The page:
Corrosion Behavior of Steel Sleeve Joint in Different Concentration of Sodium Chloride (NaCl)
Keywords:Steel sleeve joint, Corrosion behavior, Surface morphologies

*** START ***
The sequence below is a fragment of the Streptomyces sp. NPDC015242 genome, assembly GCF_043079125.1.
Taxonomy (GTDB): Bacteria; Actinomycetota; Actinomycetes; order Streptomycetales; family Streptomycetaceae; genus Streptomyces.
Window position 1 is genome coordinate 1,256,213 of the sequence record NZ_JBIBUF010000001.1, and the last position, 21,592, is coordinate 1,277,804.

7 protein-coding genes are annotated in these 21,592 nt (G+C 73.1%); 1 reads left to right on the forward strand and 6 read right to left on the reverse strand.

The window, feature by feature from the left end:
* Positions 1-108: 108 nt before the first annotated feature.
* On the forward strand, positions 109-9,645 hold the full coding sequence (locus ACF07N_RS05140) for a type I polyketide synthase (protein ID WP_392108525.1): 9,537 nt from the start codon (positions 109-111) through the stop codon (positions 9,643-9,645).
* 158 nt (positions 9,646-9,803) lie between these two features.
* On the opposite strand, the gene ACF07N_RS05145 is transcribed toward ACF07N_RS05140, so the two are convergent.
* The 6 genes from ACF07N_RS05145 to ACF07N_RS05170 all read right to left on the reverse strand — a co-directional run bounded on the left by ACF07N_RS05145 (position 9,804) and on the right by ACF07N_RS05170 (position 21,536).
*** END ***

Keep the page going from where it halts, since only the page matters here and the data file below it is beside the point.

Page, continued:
A steel sleeve joint is a common way to fix a pipeline that has corroded, however even this type of repair is not immune to corrosion. To understand and increase the effectiveness of the steel sleeve joint, the corrosion behavior of the steel sleeve joint in various sodium chloride concentrations has been examined in this study. Carbon steel sleeve joints in weld and pipe areas were examined using a Scanning Electron Microscope (SEM) and Energy Dispersive Spectroscopy (EDS), which were utilized to determine the surface morphologies and element composition. The sample's parameters include sodium chloride concentrations of 15% and 33% and immersion times of 24, 48, and 72 hours. A Vickers hardness test is also done on the steel sleeve joint sample to compare the hardness of the weld and the pipe part. Results showed that the sample submerged in a 15% sodium chloride concentration corroded by more than 33%, and the corrosion product form increased with immersion time. The Vickers hardness number ranged from 216.4 to 284.8 HV for welds and 132.8 to 182.1 HV for pipe areas, respectively. The different values prove different corrosion behavior happen on both areas of the sample when compared by the results of surface morphologies and the Vickers hardness test.